When the Bents reached Rhodes in February 1885, from Alexandria on the steamer Saturno, there were no hotels for them. Tourists were put up in various pensions in ‘Niohori’, the ‘new town’, as opposed to the famous ‘old town’, in which only Turks and Jews were allowed to stay at night.
In his jaunty piece on Rhodes, ‘Rhodian Society’ (1885), Bent advises that “The portly hotel keeper, Nicholas, is sure to appropriate the stranger on the steamer, and carry him to his hostelry in the Greek quarter, built on a sandy promontory about half a mile from the old walled town. It is as quaint an inn as one could possibly desire, with snug little rooms giving on to a balcony which overhangs a courtyard paved with pebbles.” (J.T. Bent, ‘Rhodian Society’. Macmillan’s Magazine, 1885, Vol. 52 (May/Oct), 297-8) Parts of this area remain to delight; most have gone.
E. Biliotti and L’Abbé Cottret, in their L’île de Rhodes, Rhodes (1881, p. 718), provide a little more detail for the visitor: « A proprement parler, il n’y a pas d’Hôtels à Rhodes, mais on trouve chez Nicolas Dhascala et chez Kirà Hroussy, des chambres meublées très-simplement, il est vrai, mais assez proprement, et une nourriture plus abondante que recherchée, pour 4 ou 5 francs par jour, tout compris. On peut obtenir des conditions plus modérés pour un séjour prolongé. »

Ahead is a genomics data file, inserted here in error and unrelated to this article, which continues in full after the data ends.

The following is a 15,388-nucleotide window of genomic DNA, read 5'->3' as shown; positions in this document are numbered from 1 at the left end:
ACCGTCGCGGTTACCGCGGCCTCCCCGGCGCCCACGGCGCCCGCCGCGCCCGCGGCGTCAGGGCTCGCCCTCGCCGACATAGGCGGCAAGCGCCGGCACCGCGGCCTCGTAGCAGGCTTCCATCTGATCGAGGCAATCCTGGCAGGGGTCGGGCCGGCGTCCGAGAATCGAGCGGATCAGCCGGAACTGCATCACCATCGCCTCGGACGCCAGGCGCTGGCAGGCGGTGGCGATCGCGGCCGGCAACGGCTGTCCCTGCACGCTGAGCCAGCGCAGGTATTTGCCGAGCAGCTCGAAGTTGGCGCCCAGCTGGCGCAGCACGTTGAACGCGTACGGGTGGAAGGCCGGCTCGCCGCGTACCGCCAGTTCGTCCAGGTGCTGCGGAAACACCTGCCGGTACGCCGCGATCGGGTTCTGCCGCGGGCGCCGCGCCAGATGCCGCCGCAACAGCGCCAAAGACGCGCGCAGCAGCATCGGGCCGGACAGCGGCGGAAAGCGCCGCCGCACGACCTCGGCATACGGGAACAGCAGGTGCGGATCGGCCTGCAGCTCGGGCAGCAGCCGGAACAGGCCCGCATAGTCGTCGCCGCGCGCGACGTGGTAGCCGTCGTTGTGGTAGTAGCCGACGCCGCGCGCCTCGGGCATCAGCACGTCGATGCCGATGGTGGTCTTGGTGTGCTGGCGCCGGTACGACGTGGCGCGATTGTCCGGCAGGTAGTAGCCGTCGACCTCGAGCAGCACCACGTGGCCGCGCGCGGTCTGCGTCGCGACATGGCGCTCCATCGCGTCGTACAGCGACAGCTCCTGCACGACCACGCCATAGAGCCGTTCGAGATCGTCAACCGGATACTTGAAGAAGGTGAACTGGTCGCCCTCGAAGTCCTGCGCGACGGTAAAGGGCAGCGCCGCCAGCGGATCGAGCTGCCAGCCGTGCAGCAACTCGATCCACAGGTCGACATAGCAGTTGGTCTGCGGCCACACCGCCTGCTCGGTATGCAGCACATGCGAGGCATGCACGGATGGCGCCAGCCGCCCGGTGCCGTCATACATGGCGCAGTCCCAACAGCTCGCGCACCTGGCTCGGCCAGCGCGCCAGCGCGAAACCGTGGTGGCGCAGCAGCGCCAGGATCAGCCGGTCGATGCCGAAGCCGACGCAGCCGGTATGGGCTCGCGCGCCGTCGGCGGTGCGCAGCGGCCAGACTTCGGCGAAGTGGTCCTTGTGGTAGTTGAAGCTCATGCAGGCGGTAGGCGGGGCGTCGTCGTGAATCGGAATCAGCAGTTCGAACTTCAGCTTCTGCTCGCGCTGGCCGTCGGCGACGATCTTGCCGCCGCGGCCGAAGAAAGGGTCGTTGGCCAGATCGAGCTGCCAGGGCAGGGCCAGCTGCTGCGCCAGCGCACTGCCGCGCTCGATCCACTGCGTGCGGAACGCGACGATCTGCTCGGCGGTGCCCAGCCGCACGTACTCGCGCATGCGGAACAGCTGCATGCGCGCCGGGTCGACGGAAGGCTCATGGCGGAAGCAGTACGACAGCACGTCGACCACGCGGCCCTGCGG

The pebbles Bent refers to above are a feature of Rhodian architecture (and other islands in the Dodecanese): “Everything is pebbled in Nicholas’s hotel — the courtyard, the dining-room, the balcony, are all laid out in patterns of black and white. These pebbles are quite a trade in Rhodes; veiled Turkish women wander along the shore in search of them, and deposit their treasures in little heaps along the beach. In the good time of the Khedive Ismail in Egypt, very large quantities were exported to Cairo, and large fortunes were realised thereby. Even now the trade is a good one, and every Rhodian house is adorned with them. If you go out into society, you will find before long, to your cost, that you have to dance on a pebbled floor…” (J.T. Bent, ‘Rhodian Society’. Macmillan’s Magazine, Vol. 52 (May/Oct), 297-8)